Listen to Me

by Jane Davitt




"After what Sandburg did, I've got the mayor on my back and the brass breathing down my neck. And I'm still on sick leave recovering from a bullet wound, but do you think they care? You know I like Blair, hell, he grows on you. So does body hair where you don't want it, but let's say he's on top of my head and I want him to stick around. But that doesn't mean I'm prepared to risk my career to give him a job so you two can carry on being partners. He blew it big time with that fraud crap, playing the hero. If I back him, it's my ass on the line the next time he -- or you -- screw up. And you will. I know you two. You screw up all the time. You like screwing up. You like making my heart go pitter-fucking-patter with your fool stunts and your grandstanding. Taking Sandburg on is probably going to guarantee me a heart attack in a year. No, make that six months. No; I've been working out and cutting back on the donuts: a year."

"Mm-hmm," Jim said.

Simon frowned, warm and slightly out of breath from his eloquence. "Jim? Hello? Are you listening to me with those Sentinel-sized ears or just using them to create a cooling breeze?"

Jim looked shocked. "Of course I'm listening, sir."

Simon smiled thinly and closed the trap with a line that'd always worked with Daryl. "Then what did I just say?"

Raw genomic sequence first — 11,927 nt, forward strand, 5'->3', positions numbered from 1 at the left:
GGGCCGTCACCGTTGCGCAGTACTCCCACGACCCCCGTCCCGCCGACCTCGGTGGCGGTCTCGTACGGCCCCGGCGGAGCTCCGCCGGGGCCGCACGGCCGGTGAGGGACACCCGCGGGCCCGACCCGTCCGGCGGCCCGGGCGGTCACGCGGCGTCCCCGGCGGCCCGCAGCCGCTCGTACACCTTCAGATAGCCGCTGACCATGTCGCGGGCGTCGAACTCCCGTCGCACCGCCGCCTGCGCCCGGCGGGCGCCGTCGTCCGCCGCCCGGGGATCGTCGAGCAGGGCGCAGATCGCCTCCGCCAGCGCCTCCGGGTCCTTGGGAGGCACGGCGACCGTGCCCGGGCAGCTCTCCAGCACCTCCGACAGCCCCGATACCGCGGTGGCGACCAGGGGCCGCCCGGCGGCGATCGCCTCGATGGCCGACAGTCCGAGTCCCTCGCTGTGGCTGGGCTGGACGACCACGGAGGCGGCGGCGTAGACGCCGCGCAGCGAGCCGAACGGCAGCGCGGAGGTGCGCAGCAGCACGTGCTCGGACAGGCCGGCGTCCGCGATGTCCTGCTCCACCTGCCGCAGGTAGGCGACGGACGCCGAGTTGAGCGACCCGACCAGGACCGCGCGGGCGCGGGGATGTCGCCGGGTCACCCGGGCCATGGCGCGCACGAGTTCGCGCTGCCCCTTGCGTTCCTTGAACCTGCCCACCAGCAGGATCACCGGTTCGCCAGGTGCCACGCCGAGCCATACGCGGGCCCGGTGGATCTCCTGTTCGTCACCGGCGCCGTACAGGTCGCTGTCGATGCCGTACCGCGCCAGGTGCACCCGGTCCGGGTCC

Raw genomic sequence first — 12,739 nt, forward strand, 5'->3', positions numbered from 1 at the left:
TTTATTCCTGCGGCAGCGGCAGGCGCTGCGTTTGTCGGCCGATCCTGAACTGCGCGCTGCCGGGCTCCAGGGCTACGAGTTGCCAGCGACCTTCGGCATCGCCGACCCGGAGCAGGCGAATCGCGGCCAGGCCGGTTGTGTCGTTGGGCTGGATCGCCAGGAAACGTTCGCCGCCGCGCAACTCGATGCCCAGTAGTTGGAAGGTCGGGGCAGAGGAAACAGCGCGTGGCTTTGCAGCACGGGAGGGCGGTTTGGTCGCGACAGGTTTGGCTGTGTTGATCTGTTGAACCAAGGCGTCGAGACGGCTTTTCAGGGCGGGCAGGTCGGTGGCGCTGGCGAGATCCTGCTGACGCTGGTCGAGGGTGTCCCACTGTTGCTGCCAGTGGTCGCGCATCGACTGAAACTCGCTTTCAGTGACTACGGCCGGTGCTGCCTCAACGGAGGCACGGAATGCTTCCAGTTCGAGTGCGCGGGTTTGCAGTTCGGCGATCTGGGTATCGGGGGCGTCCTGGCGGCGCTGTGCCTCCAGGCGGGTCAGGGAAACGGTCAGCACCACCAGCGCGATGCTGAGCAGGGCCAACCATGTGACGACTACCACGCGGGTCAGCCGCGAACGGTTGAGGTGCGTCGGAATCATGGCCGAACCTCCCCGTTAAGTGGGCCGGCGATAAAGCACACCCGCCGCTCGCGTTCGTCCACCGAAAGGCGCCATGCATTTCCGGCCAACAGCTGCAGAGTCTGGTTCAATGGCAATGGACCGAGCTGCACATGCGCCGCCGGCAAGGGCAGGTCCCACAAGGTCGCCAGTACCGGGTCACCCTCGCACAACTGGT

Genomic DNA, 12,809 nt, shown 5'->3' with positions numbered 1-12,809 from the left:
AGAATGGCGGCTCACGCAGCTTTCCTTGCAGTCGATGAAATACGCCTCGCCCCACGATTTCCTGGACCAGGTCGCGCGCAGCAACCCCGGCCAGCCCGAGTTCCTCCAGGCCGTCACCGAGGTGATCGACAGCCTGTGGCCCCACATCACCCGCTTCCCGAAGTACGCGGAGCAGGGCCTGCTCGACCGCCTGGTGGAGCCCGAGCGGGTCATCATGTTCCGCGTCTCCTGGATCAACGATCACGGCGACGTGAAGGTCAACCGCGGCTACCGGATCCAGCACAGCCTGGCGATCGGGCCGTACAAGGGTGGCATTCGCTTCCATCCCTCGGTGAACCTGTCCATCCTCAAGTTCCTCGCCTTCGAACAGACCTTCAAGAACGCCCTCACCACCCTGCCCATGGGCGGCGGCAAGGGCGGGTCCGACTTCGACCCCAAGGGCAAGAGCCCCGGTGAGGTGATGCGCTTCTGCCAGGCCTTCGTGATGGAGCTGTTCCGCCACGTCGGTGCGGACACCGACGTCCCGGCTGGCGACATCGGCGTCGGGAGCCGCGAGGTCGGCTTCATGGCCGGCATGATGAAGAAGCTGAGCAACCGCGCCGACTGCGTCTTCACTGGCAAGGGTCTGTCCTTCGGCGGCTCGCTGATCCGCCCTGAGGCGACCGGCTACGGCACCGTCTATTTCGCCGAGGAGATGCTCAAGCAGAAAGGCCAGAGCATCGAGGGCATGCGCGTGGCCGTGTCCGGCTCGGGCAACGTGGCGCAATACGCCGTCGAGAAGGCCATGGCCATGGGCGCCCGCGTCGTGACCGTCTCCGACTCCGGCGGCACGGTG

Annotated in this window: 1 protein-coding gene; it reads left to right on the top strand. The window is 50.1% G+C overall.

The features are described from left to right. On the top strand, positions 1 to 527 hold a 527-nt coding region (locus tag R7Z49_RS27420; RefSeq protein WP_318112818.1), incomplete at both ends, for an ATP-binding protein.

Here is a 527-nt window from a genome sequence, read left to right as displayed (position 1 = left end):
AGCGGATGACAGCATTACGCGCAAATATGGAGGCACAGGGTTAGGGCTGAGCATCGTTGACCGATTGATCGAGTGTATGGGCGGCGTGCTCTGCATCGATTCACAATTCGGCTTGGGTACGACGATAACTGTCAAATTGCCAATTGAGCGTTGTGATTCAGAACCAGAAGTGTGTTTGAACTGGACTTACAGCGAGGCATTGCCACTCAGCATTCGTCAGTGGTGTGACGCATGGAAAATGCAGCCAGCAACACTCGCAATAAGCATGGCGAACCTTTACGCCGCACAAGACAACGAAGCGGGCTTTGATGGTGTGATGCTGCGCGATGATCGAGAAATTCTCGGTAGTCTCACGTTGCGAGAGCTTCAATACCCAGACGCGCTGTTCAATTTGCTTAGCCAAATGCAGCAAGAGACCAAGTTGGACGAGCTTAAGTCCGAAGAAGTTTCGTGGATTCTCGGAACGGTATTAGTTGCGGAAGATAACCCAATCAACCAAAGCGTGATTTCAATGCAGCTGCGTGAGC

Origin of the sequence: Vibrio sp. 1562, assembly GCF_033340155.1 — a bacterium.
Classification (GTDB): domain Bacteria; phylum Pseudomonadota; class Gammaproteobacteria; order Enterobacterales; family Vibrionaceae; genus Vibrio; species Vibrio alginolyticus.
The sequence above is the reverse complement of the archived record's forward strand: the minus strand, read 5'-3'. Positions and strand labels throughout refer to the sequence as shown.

Jim smiled back with perfect trust and guileless, grateful eyes. "That you're going to get me my partner back, no matter what it takes."

"Oh, really? Anything else?" Sarcasm was slathered over every word.

Jim pursed his lips thoughtfully. "Something about wanting donuts? Though I couldn't help overhearing your doctor say you needed to lose a few pounds. Just a few."

Simon's stare rivaled Medusa's but Jim met it without flinching and Simon sighed and caved. You didn't split up a team that worked and against the odds, Ellison and Sandburg produced results. "Get out of here and go clear him a desk at the station. I'll make some calls."

Jim rose to his feet before Simon had finished speaking.

"Nice to see that came through loud and clear," Simon said. "Now, before you leave, I wanted to discuss the paperwork that's piling up. Joel's been doing a great job filling in for me, but he could use some help with the requisition forms --"

Jim shied away like a skittish kitten. "I think I hear my phone."

"I don't," Simon said coldly. "I'm in a wheelchair, but I'm not deaf, and I definitely don't hear your phone."

"Left it in the truck." Jim tilted his head to the side, an serious, intent expression on his face. Or maybe an acute attack of indigestion. Simon was praying for the latter. Jim deserved to suffer. "Yeah, definitely my phone. Got to go, sir; could be something important."

"You're not back on active duty either; how important could it be?"

Jim looked thwarted (served him right) for a moment, but then his face brightened. "Could be Joel. He said he'd call if he needed me. Maybe he's way ahead of you, sir and wants my help on that paperwork you were talking about."

"Mm-hmm," said Simon, forbearing to comment on a theory as weak as the breakroom coffee. "Well, what are you waiting for? Go and answer your phone."

He reached for his own phone as soon as the door had closed behind a speeding Jim. He'd make those calls, like he'd promised, but first…

"Joel? Simon here…Yeah, I'm fine. I'll be back soon. Listen, next time you see Ellison, I've got a little job I want him to do…"


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